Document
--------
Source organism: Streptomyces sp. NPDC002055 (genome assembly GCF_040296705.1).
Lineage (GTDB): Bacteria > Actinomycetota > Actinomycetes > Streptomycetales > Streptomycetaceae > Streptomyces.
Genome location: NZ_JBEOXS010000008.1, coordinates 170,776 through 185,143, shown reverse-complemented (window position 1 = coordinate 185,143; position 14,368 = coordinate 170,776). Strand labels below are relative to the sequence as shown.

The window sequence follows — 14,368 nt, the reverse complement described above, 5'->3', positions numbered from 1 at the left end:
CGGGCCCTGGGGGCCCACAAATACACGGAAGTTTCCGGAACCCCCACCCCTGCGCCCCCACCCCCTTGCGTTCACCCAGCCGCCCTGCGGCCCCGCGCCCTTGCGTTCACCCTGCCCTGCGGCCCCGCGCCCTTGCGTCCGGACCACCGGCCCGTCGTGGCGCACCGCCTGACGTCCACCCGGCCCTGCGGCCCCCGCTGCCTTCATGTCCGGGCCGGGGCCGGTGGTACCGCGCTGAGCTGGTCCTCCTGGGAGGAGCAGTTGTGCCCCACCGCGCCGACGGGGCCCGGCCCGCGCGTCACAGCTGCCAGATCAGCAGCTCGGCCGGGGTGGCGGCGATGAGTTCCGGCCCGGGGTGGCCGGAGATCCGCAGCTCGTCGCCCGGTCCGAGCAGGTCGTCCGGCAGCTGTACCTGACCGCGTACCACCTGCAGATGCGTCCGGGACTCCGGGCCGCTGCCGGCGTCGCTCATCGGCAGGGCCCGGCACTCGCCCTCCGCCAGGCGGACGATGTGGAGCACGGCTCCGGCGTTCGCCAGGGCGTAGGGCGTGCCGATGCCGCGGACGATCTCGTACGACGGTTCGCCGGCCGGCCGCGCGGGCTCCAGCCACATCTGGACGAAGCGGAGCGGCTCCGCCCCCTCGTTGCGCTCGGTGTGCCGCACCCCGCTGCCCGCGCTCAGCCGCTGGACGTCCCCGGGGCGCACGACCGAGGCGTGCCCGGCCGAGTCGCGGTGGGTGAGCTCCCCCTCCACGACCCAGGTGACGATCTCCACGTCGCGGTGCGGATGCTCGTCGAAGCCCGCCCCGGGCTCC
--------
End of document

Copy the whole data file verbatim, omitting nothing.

Source organism: Streptomyces sp. NPDC002055 (genome assembly GCF_040296705.1).
Lineage (GTDB): Bacteria > Actinomycetota > Actinomycetes > Streptomycetales > Streptomycetaceae > Streptomyces.
Genome location: NZ_JBEOXS010000008.1, coordinates 170,776 through 185,143, shown reverse-complemented (window position 1 = coordinate 185,143; position 14,368 = coordinate 170,776). Strand labels below are relative to the sequence as shown.

The window sequence follows — 14,368 nt, the reverse complement described above, 5'->3', positions numbered from 1 at the left end:
CGGGCCCTGGGGGCCCACAAATACACGGAAGTTTCCGGAACCCCCACCCCTGCGCCCCCACCCCCTTGCGTTCACCCAGCCGCCCTGCGGCCCCGCGCCCTTGCGTTCACCCTGCCCTGCGGCCCCGCGCCCTTGCGTCCGGACCACCGGCCCGTCGTGGCGCACCGCCTGACGTCCACCCGGCCCTGCGGCCCCCGCTGCCTTCATGTCCGGGCCGGGGCCGGTGGTACCGCGCTGAGCTGGTCCTCCTGGGAGGAGCAGTTGTGCCCCACCGCGCCGACGGGGCCCGGCCCGCGCGTCACAGCTGCCAGATCAGCAGCTCGGCCGGGGTGGCGGCGATGAGTTCCGGCCCGGGGTGGCCGGAGATCCGCAGCTCGTCGCCCGGTCCGAGCAGGTCGTCCGGCAGCTGTACCTGACCGCGTACCACCTGCAGATGCGTCCGGGACTCCGGGCCGCTGCCGGCGTCGCTCATCGGCAGGGCCCGGCACTCGCCCTCCGCCAGGCGGACGATGTGGAGCACGGCTCCGGCGTTCGCCAGGGCGTAGGGCGTGCCGATGCCGCGGACGATCTCGTACGACGGTTCGCCGGCCGGCCGCGCGGGCTCCAGCCACATCTGGACGAAGCGGAGCGGCTCCGCCCCCTCGTTGCGCTCGGTGTGCCGCACCCCGCTGCCCGCGCTCAGCCGCTGGACGTCCCCGGGGCGCACGACCGAGGCGTGCCCGGCCGAGTCGCGGTGGGTGAGCTCCCCCTCCACGACCCAGGTGACGATCTCCACGTCGCGGTGCGGATGCTCGTCGAAGCCCGCCCCGGGCTCC